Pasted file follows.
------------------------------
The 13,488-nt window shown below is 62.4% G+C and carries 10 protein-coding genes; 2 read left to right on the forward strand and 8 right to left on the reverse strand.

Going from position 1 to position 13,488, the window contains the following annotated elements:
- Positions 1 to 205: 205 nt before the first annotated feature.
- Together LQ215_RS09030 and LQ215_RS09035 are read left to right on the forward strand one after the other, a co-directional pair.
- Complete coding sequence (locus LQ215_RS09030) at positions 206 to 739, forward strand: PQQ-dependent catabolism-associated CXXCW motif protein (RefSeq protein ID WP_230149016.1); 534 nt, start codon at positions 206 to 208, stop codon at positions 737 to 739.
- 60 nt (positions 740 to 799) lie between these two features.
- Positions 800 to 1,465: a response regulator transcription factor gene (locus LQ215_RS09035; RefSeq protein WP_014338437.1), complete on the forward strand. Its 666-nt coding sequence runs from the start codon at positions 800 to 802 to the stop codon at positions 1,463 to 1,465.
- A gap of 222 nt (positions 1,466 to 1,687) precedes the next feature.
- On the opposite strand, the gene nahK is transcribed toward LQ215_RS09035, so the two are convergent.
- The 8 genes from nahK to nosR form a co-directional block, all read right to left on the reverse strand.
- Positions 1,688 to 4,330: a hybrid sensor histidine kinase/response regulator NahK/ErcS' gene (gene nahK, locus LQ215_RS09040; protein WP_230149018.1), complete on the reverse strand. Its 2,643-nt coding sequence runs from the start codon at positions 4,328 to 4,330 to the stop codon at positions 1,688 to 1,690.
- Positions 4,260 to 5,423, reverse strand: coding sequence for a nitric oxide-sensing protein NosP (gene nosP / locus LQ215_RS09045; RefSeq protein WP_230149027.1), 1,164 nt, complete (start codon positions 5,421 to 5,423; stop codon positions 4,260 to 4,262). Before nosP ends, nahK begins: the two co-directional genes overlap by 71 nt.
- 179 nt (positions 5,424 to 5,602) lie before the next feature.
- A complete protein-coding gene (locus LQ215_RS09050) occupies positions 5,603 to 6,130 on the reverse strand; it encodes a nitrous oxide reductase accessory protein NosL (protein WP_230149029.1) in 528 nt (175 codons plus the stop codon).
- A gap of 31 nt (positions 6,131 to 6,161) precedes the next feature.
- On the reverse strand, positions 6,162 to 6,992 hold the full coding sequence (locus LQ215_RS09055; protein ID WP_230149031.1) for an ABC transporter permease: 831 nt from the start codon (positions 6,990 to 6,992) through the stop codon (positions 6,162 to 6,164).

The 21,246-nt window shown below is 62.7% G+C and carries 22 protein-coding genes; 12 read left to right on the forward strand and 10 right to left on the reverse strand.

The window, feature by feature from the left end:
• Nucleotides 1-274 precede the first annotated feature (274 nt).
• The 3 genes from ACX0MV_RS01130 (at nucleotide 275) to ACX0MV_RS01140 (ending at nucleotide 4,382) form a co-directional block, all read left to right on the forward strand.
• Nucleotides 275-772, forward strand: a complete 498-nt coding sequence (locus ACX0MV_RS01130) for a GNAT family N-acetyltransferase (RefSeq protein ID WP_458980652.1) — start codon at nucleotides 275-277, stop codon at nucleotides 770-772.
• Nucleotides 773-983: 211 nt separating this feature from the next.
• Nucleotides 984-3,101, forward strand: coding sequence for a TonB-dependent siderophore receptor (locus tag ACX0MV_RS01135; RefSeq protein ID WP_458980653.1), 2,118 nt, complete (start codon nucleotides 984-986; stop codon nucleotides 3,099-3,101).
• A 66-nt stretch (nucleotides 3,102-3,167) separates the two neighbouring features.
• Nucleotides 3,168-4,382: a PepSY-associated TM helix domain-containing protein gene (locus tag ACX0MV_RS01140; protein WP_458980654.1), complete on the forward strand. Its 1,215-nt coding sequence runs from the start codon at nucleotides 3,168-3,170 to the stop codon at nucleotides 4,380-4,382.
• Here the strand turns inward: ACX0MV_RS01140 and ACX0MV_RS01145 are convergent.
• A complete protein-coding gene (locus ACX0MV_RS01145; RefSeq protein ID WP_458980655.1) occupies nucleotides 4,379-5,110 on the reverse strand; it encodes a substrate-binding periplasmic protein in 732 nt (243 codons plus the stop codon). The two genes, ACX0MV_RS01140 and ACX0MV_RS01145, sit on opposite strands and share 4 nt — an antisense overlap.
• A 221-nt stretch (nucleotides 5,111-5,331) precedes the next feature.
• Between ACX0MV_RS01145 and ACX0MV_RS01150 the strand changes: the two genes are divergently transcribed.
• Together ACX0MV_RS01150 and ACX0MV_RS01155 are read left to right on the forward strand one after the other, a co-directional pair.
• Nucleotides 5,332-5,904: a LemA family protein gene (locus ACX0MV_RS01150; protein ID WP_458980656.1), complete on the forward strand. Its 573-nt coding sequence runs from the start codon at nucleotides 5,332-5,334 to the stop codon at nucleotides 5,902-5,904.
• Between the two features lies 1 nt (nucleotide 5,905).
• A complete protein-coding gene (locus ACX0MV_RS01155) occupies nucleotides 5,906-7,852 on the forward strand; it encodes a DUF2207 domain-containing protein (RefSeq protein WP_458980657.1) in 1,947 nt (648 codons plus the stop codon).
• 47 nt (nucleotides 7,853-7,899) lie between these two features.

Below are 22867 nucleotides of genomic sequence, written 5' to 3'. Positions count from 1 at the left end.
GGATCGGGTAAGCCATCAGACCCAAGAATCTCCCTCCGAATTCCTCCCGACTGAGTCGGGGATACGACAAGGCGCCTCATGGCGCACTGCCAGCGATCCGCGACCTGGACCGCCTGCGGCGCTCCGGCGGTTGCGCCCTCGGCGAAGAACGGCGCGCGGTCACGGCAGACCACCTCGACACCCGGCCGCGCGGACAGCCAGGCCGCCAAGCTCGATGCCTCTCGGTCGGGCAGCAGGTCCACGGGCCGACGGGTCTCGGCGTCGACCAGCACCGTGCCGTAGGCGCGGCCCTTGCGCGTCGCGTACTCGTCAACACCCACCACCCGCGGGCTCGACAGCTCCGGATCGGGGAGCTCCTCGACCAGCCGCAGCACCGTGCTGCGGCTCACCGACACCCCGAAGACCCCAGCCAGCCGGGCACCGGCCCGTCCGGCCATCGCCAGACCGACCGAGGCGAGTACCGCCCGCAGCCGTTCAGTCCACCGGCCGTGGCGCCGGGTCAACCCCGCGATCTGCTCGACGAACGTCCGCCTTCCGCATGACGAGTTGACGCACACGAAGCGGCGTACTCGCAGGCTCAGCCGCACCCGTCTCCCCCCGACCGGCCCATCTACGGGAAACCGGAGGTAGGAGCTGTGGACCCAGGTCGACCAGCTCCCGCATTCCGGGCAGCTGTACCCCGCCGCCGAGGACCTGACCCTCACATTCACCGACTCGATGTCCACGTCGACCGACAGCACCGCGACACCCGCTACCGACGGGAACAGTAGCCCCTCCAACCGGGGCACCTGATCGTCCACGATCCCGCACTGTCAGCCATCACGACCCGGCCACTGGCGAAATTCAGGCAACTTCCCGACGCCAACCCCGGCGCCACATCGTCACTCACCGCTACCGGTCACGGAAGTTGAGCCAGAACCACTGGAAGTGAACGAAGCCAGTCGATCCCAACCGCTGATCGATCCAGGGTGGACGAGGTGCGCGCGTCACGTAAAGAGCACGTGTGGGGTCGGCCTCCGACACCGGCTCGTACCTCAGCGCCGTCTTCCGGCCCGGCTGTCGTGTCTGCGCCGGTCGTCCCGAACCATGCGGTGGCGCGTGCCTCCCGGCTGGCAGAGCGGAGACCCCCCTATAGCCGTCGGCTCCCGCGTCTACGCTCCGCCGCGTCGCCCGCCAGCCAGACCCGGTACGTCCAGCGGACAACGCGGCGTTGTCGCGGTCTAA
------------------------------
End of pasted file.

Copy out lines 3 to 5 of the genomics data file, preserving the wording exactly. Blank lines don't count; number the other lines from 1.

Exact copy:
- Positions 1 to 205: 205 nt before the first annotated feature.
- Together LQ215_RS09030 and LQ215_RS09035 are read left to right on the forward strand one after the other, a co-directional pair.
- Complete coding sequence (locus LQ215_RS09030) at positions 206 to 739, forward strand: PQQ-dependent catabolism-associated CXXCW motif protein (RefSeq protein ID WP_230149016.1); 534 nt, start codon at positions 206 to 208, stop codon at positions 737 to 739.